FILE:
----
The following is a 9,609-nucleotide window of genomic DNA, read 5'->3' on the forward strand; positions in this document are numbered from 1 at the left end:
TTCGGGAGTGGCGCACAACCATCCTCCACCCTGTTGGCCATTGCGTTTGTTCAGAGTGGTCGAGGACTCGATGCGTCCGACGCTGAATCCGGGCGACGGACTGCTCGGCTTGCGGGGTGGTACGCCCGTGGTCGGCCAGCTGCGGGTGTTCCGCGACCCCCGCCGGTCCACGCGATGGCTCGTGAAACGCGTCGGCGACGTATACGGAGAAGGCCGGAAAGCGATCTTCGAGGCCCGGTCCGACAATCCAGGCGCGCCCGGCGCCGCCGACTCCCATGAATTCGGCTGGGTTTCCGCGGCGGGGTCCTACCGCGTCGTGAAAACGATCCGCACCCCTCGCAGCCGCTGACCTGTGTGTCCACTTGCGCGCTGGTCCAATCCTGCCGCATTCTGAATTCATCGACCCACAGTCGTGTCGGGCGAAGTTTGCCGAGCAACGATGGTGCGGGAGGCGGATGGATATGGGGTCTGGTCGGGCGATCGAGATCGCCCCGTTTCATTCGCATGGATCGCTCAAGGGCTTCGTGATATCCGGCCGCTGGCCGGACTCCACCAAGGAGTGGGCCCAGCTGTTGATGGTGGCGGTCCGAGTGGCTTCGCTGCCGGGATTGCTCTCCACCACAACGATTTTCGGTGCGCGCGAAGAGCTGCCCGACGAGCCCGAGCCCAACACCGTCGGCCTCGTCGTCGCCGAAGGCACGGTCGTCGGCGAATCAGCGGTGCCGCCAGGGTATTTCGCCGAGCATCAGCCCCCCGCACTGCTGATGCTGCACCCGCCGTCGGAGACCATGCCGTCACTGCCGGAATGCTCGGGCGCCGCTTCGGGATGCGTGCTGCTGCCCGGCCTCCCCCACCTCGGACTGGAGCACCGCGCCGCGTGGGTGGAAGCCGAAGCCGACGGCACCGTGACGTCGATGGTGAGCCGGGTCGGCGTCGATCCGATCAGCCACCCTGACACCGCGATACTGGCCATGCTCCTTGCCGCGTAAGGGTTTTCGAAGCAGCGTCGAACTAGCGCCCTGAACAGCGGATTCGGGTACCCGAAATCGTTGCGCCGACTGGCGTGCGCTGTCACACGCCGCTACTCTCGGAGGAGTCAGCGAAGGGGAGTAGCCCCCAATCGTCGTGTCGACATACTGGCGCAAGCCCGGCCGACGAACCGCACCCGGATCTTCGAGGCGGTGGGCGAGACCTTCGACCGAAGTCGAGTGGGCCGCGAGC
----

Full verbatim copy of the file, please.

The following is a 9,609-nucleotide window of genomic DNA, read 5'->3' on the forward strand; positions in this document are numbered from 1 at the left end:
TTCGGGAGTGGCGCACAACCATCCTCCACCCTGTTGGCCATTGCGTTTGTTCAGAGTGGTCGAGGACTCGATGCGTCCGACGCTGAATCCGGGCGACGGACTGCTCGGCTTGCGGGGTGGTACGCCCGTGGTCGGCCAGCTGCGGGTGTTCCGCGACCCCCGCCGGTCCACGCGATGGCTCGTGAAACGCGTCGGCGACGTATACGGAGAAGGCCGGAAAGCGATCTTCGAGGCCCGGTCCGACAATCCAGGCGCGCCCGGCGCCGCCGACTCCCATGAATTCGGCTGGGTTTCCGCGGCGGGGTCCTACCGCGTCGTGAAAACGATCCGCACCCCTCGCAGCCGCTGACCTGTGTGTCCACTTGCGCGCTGGTCCAATCCTGCCGCATTCTGAATTCATCGACCCACAGTCGTGTCGGGCGAAGTTTGCCGAGCAACGATGGTGCGGGAGGCGGATGGATATGGGGTCTGGTCGGGCGATCGAGATCGCCCCGTTTCATTCGCATGGATCGCTCAAGGGCTTCGTGATATCCGGCCGCTGGCCGGACTCCACCAAGGAGTGGGCCCAGCTGTTGATGGTGGCGGTCCGAGTGGCTTCGCTGCCGGGATTGCTCTCCACCACAACGATTTTCGGTGCGCGCGAAGAGCTGCCCGACGAGCCCGAGCCCAACACCGTCGGCCTCGTCGTCGCCGAAGGCACGGTCGTCGGCGAATCAGCGGTGCCGCCAGGGTATTTCGCCGAGCATCAGCCCCCCGCACTGCTGATGCTGCACCCGCCGTCGGAGACCATGCCGTCACTGCCGGAATGCTCGGGCGCCGCTTCGGGATGCGTGCTGCTGCCCGGCCTCCCCCACCTCGGACTGGAGCACCGCGCCGCGTGGGTGGAAGCCGAAGCCGACGGCACCGTGACGTCGATGGTGAGCCGGGTCGGCGTCGATCCGATCAGCCACCCTGACACCGCGATACTGGCCATGCTCCTTGCCGCGTAAGGGTTTTCGAAGCAGCGTCGAACTAGCGCCCTGAACAGCGGATTCGGGTACCCGAAATCGTTGCGCCGACTGGCGTGCGCTGTCACACGCCGCTACTCTCGGAGGAGTCAGCGAAGGGGAGTAGCCCCCAATCGTCGTGTCGACATACTGGCGCAAGCCCGGCCGACGAACCGCACCCGGATCTTCGAGGCGGTGGGCGAGACCTTCGACCGAAGTCGAGTGGGCCGCGAGC